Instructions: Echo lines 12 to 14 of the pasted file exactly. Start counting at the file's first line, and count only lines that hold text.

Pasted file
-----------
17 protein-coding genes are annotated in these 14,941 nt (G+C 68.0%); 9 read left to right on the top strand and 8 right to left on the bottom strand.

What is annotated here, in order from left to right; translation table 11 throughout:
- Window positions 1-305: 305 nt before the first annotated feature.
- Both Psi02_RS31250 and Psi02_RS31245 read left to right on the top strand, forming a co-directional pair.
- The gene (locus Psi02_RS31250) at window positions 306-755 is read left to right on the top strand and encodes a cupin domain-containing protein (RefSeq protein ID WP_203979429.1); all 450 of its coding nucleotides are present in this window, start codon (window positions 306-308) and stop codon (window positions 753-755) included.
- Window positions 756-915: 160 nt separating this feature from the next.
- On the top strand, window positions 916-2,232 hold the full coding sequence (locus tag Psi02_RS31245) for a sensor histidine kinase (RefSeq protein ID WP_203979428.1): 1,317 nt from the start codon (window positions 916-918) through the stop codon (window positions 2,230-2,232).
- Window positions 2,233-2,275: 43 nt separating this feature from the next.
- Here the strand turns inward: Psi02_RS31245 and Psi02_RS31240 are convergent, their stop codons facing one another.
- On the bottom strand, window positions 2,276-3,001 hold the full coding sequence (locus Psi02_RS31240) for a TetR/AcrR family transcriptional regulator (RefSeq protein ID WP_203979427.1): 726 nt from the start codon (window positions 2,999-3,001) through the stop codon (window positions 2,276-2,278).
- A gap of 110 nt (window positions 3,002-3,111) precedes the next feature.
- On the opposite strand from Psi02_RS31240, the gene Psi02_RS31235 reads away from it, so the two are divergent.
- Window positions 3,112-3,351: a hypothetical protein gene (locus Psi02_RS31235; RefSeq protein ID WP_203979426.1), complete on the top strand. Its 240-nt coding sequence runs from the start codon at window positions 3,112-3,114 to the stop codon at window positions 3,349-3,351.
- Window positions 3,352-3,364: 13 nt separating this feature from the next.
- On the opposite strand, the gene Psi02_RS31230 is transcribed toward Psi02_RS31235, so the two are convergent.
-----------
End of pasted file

- On the opposite strand from Psi02_RS31240, the gene Psi02_RS31235 reads away from it, so the two are divergent.
- Window positions 3,112-3,351: a hypothetical protein gene (locus Psi02_RS31235; RefSeq protein ID WP_203979426.1), complete on the top strand. Its 240-nt coding sequence runs from the start codon at window positions 3,112-3,114 to the stop codon at window positions 3,349-3,351.
- Window positions 3,352-3,364: 13 nt separating this feature from the next.